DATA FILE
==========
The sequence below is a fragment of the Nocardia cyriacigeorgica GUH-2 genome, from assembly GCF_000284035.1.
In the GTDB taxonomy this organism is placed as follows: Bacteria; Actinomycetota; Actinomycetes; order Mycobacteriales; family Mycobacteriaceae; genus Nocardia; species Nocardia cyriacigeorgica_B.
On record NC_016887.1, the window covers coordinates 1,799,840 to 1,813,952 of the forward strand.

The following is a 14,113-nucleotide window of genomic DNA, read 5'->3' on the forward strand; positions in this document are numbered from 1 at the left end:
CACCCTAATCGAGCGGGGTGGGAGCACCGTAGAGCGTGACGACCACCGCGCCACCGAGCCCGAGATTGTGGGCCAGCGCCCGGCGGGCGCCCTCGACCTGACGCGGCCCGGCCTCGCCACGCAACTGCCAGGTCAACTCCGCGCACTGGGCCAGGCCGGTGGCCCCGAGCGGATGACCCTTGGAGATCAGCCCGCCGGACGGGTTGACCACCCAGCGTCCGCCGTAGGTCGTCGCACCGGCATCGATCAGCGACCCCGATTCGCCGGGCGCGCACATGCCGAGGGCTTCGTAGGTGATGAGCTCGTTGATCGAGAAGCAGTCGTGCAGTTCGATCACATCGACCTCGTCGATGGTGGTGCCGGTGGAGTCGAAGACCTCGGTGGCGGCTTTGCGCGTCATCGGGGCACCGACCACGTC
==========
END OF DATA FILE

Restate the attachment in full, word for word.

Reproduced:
The sequence below is a fragment of the Nocardia cyriacigeorgica GUH-2 genome, from assembly GCF_000284035.1.
In the GTDB taxonomy this organism is placed as follows: Bacteria; Actinomycetota; Actinomycetes; order Mycobacteriales; family Mycobacteriaceae; genus Nocardia; species Nocardia cyriacigeorgica_B.
On record NC_016887.1, the window covers coordinates 1,799,840 to 1,813,952 of the forward strand.

The following is a 14,113-nucleotide window of genomic DNA, read 5'->3' on the forward strand; positions in this document are numbered from 1 at the left end:
CACCCTAATCGAGCGGGGTGGGAGCACCGTAGAGCGTGACGACCACCGCGCCACCGAGCCCGAGATTGTGGGCCAGCGCCCGGCGGGCGCCCTCGACCTGACGCGGCCCGGCCTCGCCACGCAACTGCCAGGTCAACTCCGCGCACTGGGCCAGGCCGGTGGCCCCGAGCGGATGACCCTTGGAGATCAGCCCGCCGGACGGGTTGACCACCCAGCGTCCGCCGTAGGTCGTCGCACCGGCATCGATCAGCGACCCCGATTCGCCGGGCGCGCACATGCCGAGGGCTTCGTAGGTGATGAGCTCGTTGATCGAGAAGCAGTCGTGCAGTTCGATCACATCGACCTCGTCGATGGTGGTGCCGGTGGAGTCGAAGACCTCGGTGGCGGCTTTGCGCGTCATCGGGGCACCGACCACGTC